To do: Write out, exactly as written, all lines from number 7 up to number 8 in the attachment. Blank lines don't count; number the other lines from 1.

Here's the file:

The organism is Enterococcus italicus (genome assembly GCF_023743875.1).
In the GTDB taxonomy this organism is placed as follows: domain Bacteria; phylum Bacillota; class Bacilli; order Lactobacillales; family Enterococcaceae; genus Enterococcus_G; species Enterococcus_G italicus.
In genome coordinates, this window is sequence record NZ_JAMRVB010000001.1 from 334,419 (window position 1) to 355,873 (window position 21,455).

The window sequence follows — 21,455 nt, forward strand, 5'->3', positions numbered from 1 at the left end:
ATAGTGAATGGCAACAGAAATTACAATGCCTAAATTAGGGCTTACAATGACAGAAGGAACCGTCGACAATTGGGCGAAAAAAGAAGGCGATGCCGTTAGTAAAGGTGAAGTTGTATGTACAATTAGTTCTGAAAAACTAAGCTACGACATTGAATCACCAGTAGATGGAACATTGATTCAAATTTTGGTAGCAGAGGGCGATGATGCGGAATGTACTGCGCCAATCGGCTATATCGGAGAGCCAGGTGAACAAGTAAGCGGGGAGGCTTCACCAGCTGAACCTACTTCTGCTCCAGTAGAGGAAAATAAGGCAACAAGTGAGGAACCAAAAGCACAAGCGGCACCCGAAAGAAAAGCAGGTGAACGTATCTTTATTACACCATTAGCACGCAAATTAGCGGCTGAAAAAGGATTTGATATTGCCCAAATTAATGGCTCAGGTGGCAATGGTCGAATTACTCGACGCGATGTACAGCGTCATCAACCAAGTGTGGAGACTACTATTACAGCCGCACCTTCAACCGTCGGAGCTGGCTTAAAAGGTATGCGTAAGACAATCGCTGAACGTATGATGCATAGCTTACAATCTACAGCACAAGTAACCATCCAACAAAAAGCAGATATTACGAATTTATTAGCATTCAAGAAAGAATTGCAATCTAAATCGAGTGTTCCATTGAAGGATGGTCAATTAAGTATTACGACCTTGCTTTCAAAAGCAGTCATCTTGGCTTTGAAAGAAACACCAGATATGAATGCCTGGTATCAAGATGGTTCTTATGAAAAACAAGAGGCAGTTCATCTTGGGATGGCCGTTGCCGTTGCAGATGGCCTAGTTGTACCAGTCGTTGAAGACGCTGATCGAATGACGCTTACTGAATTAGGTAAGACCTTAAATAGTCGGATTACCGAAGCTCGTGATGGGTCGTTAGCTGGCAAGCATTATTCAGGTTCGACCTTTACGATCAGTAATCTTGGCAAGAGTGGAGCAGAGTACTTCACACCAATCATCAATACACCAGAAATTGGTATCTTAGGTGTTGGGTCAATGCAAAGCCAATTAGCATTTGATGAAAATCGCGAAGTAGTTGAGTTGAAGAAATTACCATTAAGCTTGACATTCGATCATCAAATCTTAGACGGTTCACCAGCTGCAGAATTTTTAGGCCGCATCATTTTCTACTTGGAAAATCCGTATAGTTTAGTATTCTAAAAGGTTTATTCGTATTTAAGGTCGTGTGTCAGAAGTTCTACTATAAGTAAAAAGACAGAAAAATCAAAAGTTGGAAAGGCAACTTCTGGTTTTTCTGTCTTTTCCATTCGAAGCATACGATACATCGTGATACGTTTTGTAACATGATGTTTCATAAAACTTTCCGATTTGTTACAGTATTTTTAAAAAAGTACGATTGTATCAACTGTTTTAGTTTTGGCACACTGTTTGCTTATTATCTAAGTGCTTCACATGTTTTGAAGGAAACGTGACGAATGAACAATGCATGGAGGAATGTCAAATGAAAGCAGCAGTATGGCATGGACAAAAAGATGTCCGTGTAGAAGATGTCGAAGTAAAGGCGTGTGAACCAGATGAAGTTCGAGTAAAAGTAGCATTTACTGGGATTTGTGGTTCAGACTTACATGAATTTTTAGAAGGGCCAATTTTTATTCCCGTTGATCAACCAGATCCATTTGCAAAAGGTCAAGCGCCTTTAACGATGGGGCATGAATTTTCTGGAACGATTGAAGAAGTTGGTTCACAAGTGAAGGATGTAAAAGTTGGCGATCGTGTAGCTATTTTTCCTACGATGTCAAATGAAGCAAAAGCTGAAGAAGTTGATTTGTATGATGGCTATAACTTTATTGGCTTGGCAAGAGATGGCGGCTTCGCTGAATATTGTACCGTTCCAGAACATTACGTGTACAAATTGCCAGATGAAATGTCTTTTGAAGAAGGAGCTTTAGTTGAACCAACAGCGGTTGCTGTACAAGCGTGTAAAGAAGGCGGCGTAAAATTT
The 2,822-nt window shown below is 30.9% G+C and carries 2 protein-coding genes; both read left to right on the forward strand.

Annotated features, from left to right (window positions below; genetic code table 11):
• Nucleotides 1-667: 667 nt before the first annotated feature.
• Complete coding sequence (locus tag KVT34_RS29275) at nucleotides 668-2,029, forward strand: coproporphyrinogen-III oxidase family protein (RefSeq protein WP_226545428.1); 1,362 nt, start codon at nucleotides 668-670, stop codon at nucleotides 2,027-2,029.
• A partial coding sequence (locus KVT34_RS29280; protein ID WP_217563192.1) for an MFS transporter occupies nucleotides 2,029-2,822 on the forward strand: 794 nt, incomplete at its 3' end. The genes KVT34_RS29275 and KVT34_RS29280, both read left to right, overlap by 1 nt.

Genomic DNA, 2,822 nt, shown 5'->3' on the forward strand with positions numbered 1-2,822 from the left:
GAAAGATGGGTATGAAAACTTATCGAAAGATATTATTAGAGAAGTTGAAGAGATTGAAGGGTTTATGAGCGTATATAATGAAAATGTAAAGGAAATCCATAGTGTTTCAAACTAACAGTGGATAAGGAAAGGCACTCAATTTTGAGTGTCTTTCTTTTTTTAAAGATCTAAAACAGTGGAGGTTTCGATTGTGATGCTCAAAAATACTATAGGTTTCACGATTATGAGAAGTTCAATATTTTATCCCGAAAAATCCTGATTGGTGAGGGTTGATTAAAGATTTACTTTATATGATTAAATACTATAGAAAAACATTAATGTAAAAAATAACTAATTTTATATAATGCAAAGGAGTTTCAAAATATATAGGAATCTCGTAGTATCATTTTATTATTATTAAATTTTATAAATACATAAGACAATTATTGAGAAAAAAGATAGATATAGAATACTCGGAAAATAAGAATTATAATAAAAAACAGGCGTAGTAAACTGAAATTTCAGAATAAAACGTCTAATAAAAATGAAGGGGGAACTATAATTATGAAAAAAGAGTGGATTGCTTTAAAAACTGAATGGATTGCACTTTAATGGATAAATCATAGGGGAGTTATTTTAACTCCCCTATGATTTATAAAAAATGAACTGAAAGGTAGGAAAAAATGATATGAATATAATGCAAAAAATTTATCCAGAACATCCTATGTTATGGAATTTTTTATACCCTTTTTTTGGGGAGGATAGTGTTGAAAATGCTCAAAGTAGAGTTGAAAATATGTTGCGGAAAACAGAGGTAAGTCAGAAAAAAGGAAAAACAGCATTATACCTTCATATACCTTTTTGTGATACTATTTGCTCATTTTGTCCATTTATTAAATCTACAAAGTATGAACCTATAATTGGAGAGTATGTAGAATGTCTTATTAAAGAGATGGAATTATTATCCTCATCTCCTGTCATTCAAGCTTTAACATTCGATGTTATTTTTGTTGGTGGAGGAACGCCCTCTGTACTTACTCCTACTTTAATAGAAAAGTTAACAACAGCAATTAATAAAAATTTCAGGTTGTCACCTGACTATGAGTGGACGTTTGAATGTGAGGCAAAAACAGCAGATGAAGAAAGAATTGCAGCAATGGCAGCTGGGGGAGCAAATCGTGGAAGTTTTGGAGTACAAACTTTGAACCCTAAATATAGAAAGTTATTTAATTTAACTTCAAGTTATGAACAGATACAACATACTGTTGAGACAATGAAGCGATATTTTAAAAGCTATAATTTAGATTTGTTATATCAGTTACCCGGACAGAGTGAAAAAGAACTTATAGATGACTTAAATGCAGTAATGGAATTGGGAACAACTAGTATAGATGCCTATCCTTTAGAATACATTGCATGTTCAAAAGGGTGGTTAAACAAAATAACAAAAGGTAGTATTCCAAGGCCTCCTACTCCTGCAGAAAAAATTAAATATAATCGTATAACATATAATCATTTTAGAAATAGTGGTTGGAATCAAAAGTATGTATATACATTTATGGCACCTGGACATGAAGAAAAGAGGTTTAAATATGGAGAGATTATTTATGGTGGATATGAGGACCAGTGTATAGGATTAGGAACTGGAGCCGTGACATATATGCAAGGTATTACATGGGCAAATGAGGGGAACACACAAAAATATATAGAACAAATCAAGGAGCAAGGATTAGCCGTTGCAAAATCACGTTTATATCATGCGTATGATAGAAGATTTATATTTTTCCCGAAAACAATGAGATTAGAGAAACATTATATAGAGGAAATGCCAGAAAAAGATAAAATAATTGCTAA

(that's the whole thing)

Annotated features, from left to right (window positions below; genetic code table 11):
• Nucleotides 1-667: 667 nt before the first annotated feature.